PKG Center Alumni: Where are they now?

In November 2021, the PKG Center invited three recent alumnae, Eleane Lema ‘21 (Course V-7), Ivana Alardin ‘21 (Course VI), and Flora Klise ‘21 (Course II), to share about their experiences participating in PKG programs, how these programs impacted them, and the influence these experiences had on their career paths. Watch their full presentations here!

The three former PKG Center students identified several shared themes around their experiences, including opportunities to explore different career paths which helped them decide which job to take upon graduating; building professional development and leadership skills; understanding identity development; and last but not least, finding a welcoming and caring space at the PKG Center office where staff provided encouragement and mentorship.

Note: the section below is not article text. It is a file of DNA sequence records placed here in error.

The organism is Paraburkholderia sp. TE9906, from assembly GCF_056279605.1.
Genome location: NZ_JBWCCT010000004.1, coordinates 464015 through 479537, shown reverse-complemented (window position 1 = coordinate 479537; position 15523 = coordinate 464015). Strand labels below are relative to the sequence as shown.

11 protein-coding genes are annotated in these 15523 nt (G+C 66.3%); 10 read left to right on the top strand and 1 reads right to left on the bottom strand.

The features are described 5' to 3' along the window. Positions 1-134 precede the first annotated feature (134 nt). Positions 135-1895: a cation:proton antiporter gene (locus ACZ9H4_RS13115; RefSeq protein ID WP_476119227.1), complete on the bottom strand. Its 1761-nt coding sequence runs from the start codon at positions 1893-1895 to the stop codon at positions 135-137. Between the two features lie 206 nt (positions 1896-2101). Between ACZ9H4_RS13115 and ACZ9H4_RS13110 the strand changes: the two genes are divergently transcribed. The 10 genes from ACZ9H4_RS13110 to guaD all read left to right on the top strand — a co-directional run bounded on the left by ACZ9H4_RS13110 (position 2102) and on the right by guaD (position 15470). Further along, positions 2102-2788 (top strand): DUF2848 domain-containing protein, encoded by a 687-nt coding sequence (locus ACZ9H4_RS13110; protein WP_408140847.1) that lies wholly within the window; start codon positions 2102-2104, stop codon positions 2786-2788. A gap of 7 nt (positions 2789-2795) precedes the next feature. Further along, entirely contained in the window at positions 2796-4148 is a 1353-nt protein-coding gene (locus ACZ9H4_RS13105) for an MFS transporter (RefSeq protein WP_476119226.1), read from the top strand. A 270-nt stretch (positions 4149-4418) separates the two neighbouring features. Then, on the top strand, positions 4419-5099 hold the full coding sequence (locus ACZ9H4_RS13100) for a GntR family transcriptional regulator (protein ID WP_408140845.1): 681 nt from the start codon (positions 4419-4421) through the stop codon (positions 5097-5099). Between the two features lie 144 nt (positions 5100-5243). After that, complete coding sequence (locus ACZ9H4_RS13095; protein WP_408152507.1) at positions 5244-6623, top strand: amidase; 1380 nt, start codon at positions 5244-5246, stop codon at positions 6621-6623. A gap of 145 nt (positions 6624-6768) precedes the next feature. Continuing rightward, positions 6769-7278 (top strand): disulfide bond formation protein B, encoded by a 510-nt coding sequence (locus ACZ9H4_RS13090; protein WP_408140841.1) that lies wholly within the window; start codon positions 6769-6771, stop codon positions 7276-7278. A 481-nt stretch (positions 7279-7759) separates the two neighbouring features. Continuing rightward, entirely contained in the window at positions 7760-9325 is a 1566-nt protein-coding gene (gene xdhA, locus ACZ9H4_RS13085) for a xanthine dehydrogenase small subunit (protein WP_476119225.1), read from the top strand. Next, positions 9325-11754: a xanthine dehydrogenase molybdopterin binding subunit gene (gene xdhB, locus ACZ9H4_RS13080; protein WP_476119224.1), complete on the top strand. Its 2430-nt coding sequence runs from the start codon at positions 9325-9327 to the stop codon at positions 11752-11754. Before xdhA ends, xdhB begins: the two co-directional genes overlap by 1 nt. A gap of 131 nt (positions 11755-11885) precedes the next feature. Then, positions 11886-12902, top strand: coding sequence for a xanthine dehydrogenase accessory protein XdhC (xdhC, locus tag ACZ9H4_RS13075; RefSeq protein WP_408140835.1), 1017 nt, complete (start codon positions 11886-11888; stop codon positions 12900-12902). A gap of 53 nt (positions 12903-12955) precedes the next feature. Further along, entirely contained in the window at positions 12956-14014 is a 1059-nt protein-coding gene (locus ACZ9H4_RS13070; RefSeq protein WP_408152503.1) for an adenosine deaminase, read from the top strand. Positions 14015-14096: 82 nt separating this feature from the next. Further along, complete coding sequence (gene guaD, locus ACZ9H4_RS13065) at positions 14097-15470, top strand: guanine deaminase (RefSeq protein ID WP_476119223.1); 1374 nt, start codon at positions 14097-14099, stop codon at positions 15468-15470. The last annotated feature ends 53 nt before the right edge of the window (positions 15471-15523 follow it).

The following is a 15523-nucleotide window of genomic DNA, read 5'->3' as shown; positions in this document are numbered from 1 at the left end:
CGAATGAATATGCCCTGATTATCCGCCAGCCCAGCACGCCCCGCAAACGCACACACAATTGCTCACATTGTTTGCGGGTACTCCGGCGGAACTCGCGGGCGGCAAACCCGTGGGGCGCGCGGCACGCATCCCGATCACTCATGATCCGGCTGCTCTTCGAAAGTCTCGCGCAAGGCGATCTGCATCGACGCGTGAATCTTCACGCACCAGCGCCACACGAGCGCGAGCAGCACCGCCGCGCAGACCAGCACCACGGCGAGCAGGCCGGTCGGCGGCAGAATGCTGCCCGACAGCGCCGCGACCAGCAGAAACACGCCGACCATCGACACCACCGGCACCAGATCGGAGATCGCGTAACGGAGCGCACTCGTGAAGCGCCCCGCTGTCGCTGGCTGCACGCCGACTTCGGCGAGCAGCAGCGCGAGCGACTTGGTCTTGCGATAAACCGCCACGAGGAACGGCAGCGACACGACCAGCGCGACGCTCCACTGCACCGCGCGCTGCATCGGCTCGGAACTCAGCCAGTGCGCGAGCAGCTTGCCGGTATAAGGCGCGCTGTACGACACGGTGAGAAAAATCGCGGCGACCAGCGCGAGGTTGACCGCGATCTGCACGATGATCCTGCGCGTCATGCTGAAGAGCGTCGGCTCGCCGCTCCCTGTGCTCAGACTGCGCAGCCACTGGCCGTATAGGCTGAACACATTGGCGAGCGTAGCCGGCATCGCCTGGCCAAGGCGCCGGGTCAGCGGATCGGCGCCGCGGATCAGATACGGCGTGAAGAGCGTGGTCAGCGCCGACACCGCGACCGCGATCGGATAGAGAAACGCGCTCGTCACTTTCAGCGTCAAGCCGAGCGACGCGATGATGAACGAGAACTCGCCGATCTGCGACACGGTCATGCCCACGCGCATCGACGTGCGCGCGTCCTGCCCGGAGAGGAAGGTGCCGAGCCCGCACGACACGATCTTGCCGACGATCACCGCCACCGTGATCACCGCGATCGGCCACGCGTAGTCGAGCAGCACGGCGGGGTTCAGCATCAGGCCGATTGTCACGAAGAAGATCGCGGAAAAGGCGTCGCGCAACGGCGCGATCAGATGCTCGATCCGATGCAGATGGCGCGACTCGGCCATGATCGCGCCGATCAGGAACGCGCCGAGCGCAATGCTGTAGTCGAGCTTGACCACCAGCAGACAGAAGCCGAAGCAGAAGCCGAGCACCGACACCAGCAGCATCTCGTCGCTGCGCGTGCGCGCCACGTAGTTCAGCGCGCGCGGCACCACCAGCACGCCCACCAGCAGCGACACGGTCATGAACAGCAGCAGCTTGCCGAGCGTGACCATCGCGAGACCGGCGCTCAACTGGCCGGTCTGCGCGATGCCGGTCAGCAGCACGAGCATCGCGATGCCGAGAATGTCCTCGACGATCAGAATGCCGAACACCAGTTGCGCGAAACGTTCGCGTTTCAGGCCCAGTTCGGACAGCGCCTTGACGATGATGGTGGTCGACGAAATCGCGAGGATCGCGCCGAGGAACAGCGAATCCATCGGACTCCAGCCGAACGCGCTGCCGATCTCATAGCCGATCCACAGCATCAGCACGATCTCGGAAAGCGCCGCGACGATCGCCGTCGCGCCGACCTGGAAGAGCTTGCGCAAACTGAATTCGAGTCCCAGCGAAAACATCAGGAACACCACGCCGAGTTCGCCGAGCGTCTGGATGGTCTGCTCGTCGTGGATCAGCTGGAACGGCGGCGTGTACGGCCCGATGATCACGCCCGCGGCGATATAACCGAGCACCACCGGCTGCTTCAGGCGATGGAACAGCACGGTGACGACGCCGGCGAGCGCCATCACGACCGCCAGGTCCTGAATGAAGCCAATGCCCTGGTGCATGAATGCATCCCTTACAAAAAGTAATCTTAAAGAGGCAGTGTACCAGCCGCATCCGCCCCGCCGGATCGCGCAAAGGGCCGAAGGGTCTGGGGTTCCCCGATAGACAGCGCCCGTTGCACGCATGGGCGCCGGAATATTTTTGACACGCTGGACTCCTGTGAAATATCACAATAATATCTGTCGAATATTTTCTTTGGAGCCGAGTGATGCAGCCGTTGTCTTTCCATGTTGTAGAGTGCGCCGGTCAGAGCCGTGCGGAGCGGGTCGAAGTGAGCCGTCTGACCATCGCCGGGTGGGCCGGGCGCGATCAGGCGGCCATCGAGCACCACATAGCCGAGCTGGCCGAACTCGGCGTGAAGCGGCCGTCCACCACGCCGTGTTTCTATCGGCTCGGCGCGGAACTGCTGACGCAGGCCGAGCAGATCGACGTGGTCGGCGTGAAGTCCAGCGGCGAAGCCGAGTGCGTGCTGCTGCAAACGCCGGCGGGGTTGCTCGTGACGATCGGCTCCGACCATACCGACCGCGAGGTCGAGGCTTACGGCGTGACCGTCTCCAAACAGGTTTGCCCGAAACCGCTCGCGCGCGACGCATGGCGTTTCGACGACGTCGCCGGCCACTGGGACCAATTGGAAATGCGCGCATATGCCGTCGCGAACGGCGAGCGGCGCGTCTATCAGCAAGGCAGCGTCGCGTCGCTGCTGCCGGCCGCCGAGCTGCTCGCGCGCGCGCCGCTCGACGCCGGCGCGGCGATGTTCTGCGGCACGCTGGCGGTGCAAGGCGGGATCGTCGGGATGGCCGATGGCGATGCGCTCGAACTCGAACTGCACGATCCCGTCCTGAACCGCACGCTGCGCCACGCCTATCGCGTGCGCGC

Career Exploration

Ivana, after participating in the inaugural trip to Navajo Nation with the PKG Center, received funding from PKG Fellowships to pursue an opportunity in San Juan, Puerto Rico. She shared that “this was always something that I wanted to [do],” to explore what it would look like to work in tech but in a non-profit, instead of a tech company. Ivana now works for Flatiron Health, a company that develops technology to optimize and improve the care of cancer patients. She notes that the PKG Center’s focus on using tech for good led her to pursue a job where her software skills would benefit people in a meaningful way.